Natalie Wright

As the votes from Michigan, Wisconsin and Pennsylvania came in, the die was cast — what began as an optimistic and cheery night for many on Yale’s liberal-leaning campus ended in waves of shock and sadness, triggered by the upset victory of Donald J. Trump. 

The night of Nov. 8, 2016, saw students across campus glued to their screens, eagerly awaiting the results of what they believed was an already decided presidential election. An overwhelming majority of Yalies — 80.87 percent — supported Democratic candidate Hillary Clinton LAW ’73, who earned 86.4 percent of the vote in New Haven. Most expected her to win. But as the night progressed, many students found themselves dismayed, and many New Haveners woke up the next morning afraid of what the future held. Scores of students and city residents alike took to the streets to protest the election results and call for solidarity with the Elm City’s most vulnerable. 

“I’m scared at the prospect of waking up in a country that elected Donald Trump as our president,” Leah Smith ’20 told the News at the time. 

Others echoed this sentiment, expressing sadness, fear and outrage at the election results. Several students and New Haven residents expressed cautious optimism or open support for the president-elect — but they were a small minority in the overwhelmingly blue campus and city.

Even among conservatives at Yale, Trump’s nomination initially sparked conflict. The Yale College Republicans’ decision to endorse the Republican nominee drew swift backlash within the organization — four of seven executive board members resigned in August to form the Yale New Republicans. Six former chairs of the Yale College Republicans signed a letter urging the Yale College Republicans to reconsider their decision. 

But Yale College Republicans presidents Emmy Reinwald ’17 and Michaela Cloutier ’18 defended the endorsement by pointing to the group’s constitution, which says the organization’s purpose is to “aid in the election of Republican candidates at all levels of government.”

The morning after the election, the focus shifted from electoral politics to emotional impacts. La Casa Cultural, the Afro-American Cultural Center and Dwight Chapel opened their doors for students to cope with their feelings. 

“I’ve tried not to extend my work too much or put it off until later because that’s not how I can best cope with it,” Isaac Scobey-Thal ’20 said. “But I think that people taking a day to cry and feel all their feelings — to listen to music, to be with friends and to put work out of their minds — I think that should be given to them.” 

Still, then-Yale College Dean Jonathan Holloway and professors made it clear that the election result would not impede Yale’s academic mission. They did not grant dean’s excuses to students distressed by the election outcome.

On the other hand, for the five percent of Trump supporters on campus, the win was a cause for rejoicing. 

A senior Trump supporter in Berkeley College, who asked to remain anonymous for fear of backlash, said the distraught reaction to Trump’s victory highlighted a double standard in Yale’s political culture.

“[Students] talked about Trump not being able to graciously change over our democracy if he lost,” the student said. “Well, we’ve gotten five or six ‘f— you’s just walking around this evening [in “Make America Great Again” caps]. I think section’s going to be hilarious tomorrow.”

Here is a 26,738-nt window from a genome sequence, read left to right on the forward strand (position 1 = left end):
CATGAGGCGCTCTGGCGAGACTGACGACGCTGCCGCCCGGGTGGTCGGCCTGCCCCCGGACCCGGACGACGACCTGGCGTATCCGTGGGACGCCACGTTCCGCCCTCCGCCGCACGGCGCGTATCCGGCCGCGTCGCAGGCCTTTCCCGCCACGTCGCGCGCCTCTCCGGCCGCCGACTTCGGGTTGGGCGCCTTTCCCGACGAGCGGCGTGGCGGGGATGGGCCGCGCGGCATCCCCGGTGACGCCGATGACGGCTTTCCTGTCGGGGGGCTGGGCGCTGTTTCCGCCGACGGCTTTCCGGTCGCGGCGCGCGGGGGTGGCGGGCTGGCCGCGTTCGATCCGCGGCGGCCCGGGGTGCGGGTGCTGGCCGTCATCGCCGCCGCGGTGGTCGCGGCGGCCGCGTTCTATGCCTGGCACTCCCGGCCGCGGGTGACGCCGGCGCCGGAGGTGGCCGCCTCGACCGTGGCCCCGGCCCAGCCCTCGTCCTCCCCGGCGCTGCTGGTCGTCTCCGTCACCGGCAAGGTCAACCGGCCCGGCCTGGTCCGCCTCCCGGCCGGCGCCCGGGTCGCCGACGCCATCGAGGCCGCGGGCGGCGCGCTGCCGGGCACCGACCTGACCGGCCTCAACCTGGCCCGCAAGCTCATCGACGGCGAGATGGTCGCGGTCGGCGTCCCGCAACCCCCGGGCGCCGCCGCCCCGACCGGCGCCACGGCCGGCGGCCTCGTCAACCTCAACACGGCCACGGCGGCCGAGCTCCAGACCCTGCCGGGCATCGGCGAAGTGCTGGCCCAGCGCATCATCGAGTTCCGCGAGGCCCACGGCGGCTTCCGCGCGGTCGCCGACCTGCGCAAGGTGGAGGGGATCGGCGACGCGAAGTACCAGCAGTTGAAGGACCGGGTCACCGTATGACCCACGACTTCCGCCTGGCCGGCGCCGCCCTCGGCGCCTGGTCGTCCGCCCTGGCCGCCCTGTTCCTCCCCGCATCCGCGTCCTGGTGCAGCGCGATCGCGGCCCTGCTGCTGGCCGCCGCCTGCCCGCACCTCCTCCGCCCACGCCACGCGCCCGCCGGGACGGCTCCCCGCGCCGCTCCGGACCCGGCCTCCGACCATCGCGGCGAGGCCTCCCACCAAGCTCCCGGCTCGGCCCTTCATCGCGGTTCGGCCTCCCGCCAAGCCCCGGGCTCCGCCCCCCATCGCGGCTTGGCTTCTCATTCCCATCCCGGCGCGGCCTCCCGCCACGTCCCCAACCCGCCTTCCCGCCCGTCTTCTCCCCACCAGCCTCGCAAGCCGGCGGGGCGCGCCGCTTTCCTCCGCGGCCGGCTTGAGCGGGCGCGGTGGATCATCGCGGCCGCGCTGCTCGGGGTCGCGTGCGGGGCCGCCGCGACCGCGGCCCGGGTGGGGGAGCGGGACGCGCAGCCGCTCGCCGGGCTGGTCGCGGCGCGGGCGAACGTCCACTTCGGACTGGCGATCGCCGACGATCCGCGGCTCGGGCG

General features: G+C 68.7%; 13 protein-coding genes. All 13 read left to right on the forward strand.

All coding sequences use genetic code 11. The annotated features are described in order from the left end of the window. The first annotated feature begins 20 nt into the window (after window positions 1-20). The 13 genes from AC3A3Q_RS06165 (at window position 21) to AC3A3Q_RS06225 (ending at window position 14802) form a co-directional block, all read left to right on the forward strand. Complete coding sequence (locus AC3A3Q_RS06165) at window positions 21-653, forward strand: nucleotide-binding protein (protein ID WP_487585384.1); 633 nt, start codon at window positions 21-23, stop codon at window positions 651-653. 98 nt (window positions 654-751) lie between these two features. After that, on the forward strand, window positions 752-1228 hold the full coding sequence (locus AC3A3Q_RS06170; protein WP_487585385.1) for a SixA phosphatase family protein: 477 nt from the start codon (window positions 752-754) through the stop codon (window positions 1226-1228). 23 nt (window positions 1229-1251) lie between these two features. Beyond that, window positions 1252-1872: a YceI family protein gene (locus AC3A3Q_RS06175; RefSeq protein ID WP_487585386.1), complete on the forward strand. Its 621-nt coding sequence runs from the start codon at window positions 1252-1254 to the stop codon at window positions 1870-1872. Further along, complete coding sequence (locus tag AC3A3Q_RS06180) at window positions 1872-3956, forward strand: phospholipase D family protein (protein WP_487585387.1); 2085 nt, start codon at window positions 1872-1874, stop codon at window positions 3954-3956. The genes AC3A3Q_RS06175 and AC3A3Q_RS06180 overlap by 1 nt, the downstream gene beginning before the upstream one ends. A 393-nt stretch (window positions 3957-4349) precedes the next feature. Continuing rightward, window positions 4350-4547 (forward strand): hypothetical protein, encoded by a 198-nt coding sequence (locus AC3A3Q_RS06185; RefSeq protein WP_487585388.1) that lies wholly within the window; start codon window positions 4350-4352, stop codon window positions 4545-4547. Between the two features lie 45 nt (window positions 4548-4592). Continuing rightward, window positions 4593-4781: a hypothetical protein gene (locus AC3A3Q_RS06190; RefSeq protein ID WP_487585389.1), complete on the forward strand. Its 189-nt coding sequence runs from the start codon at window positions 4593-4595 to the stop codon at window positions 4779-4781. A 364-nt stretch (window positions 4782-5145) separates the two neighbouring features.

A junior in Jonathan Edwards College, who similarly requested anonymity, supported Trump in his presidential run and told the News that he was optimistic about the country’s future.

“I listen to a lot of kids at Yale saying, ‘How could this happen?’ but it shows really how a lot of people within these campuses and these universities are really out of touch with the everyday American,” he said.

Two days after the election, frustration among Elm City residents and students manifested in a 500-person protest that began on the steps of City Hall. Protestors, escorted by police through city streets, led chants such as “no Trump, no KKK, no more racist USA” and “say it loud, say it clear, Muslims are welcome here.”

According to Jesus Sanchez, an organizer with Unidad Latina en Acción, the group received more than 20 calls the morning after the election from Latino residents fearful for their status and safety. Many felt that deportations would ramp up soon and that Trump would empower law enforcement to exercise force against Latinos.

Jane Mills, who works with the criminal justice reform organization People Against Injustice, was worried about the vulnerability of people with arrest and conviction records. She pointed to Trump’s support for the death penalty and stop and frisk, as well as the support he receives from police unions and officers.

But not all New Haveners shared the pessimism — or surprise — associated with Trump’s win. Elm City activist Barbara Fair believed that Trump’s words would not translate into racist policies.

“When Trump said to black America, ‘What do you have to lose?’ some saw it as an insult,” Fair said. “But as I saw it, we’re sending our kids to the worst schools, we’re living in the most impoverished communities, our kids are dying on the streets — all of this under Democrats. What is there to lose? We can only grow. We’ve survived a Clinton and two Bushes. We can survive Trump.”

She added that activists must push for broader national conversations about racism while still agitating for local change on issues like the impending public bus fare hike in New Haven.

Trump is running for a second term and will be on the ballot this November 3.

Talat Aman |